Following up on revitalizing the Balboa Village, while focusing on the perpetually hot topic of traffic, Ameri expressed frustration with his fellow running mates answers. Of course they need to talk to experts and gather community feedback, but those are general, vague answers, he said. Coming up with actual ideas is what counts, Ameri said.
“I don’t hear very many solutions,” he said. “All I’ve heard are these generic statements.”
Ameri suggested a parking structure, not higher than the current building, and could include one or two underground levels. The exterior could look like a “five star resort,” he suggested.
Better enforcement of the parking codes is also needed, he added. So many garages are going unused as people park on the street, Ameri said. A garage is to park a car, not storage, Ameri said.
“What goes on in your garage is your business,” Glenn responded, eliciting applause from the audience. More government is not the solution, he added.
All the candidates agreed that speed along the boardwalk on the Balboa Peninsula is an issue. Enforcement needs to be increased, several candidates noted. Police officers on bicycles could help, Herdman suggested. There are also bigger concepts used for traffic that could be modified and implemented to help slow things down, Ameri added.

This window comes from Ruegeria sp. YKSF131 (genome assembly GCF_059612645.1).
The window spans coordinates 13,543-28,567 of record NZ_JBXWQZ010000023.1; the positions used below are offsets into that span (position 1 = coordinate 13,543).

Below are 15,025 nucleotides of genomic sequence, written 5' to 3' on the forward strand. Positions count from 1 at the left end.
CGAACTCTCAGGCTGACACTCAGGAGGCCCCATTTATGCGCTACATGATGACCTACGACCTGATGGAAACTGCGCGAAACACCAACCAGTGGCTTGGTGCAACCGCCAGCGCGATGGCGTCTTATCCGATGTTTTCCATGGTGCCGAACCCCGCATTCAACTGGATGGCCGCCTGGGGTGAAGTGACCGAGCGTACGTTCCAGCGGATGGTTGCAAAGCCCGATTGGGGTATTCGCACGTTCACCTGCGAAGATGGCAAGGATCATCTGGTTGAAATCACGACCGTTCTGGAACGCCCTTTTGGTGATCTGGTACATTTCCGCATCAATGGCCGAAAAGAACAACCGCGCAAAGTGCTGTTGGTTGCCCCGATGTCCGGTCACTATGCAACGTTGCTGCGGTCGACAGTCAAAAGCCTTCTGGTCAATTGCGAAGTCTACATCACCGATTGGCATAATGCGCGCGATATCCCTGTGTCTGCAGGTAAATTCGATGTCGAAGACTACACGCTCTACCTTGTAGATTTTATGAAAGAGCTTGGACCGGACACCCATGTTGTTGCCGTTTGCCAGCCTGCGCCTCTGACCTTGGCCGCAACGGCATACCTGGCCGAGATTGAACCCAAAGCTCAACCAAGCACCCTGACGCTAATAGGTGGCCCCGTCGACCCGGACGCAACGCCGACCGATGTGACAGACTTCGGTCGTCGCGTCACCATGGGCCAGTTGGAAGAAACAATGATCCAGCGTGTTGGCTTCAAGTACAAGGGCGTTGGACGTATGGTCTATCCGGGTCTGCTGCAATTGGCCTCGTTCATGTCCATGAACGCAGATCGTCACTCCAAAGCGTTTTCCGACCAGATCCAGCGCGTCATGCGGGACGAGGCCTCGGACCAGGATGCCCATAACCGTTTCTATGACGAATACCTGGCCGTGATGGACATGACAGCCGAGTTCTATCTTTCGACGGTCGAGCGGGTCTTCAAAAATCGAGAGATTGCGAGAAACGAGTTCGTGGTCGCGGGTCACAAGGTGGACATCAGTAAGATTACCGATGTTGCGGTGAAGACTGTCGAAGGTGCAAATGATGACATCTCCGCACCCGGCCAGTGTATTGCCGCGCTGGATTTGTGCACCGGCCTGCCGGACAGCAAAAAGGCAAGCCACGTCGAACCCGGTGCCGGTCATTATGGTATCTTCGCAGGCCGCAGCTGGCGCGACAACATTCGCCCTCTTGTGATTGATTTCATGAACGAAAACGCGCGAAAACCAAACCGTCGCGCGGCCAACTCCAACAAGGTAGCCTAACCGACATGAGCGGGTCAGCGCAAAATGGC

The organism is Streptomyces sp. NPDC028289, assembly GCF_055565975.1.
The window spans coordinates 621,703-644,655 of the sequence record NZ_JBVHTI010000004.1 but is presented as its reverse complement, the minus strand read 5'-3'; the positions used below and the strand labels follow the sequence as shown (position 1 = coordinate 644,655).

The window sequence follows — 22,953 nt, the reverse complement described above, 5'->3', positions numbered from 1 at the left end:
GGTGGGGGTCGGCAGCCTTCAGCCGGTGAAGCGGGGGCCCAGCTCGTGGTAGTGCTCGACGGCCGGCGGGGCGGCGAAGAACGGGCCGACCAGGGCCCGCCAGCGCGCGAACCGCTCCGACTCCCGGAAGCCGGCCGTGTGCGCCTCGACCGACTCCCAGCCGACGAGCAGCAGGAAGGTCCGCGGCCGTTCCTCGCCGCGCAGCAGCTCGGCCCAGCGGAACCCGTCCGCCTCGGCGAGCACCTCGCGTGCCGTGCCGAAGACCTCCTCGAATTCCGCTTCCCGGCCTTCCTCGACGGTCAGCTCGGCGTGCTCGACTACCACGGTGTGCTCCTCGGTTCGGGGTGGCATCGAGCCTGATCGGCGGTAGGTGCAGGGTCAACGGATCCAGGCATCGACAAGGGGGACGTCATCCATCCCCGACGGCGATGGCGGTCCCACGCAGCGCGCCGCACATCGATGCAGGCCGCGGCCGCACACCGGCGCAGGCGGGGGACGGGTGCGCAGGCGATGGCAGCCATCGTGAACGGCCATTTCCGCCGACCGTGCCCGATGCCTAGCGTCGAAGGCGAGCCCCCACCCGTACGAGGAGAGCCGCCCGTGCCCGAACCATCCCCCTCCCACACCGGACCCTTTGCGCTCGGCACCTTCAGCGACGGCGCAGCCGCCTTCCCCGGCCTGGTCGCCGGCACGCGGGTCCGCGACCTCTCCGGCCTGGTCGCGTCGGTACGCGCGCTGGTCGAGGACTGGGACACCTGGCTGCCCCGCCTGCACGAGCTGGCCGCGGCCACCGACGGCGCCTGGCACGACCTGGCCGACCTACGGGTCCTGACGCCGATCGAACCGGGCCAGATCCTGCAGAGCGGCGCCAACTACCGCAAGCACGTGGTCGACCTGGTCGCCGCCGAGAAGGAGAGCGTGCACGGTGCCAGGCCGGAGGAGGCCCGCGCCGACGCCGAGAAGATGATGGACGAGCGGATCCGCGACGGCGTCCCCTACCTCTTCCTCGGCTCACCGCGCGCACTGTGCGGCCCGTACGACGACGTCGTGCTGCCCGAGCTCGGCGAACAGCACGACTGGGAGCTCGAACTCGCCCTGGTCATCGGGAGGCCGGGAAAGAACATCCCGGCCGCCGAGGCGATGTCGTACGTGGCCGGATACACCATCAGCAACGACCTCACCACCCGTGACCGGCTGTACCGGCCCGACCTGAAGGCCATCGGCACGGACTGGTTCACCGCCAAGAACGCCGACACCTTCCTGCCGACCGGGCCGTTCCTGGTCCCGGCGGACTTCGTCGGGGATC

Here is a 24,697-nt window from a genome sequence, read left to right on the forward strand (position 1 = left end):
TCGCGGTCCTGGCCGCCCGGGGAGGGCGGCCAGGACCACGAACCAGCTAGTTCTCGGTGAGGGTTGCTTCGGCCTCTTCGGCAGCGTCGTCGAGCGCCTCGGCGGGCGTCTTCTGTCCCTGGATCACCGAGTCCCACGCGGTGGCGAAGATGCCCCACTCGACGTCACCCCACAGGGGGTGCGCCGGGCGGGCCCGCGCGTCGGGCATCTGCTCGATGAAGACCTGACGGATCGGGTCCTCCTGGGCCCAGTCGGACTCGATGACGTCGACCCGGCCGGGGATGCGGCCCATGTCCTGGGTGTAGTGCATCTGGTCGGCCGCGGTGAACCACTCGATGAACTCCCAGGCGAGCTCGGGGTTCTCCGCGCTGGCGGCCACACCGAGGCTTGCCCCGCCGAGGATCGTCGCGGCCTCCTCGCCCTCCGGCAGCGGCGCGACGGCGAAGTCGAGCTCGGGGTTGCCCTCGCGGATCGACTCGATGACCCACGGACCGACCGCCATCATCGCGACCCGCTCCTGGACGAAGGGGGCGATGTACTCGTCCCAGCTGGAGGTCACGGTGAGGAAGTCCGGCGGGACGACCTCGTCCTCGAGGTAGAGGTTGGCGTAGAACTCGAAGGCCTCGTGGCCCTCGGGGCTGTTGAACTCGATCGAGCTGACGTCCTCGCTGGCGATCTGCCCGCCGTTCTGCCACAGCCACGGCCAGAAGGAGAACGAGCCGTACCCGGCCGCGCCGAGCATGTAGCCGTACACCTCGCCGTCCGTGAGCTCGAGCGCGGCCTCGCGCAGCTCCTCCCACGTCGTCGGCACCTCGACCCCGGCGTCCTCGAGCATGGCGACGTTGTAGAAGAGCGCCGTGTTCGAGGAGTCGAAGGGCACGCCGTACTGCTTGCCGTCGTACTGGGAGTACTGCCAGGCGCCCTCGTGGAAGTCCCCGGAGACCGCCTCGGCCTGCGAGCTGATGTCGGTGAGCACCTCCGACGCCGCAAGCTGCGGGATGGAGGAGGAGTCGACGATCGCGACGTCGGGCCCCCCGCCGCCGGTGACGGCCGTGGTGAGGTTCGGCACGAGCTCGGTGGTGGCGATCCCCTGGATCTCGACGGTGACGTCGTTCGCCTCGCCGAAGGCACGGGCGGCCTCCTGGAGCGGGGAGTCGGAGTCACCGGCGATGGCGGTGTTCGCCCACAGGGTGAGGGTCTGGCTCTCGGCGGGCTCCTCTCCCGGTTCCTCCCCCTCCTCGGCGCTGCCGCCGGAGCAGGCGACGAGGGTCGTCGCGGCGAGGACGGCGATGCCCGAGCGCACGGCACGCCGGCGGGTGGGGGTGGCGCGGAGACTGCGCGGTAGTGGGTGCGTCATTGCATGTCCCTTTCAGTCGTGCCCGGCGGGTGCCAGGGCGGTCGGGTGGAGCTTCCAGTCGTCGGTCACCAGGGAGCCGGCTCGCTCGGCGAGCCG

The candidates also got a chance to introduce themselves and answered why each of them decided to run for City Council.
Herdman took his introduction time as an opportunity to clear up some misinformation about him.
“I have absolutely no interest in raising taxes nor am I a supporter of rent control,” Herdman clarified.
Referring to his experience on the Finance Committee, O’Neill said the city has worked on policies to save going forward, but “there is a long way to go.” The unfunded pension liability is the biggest issue the city faces, he said. He supports back-to-basics budgeting.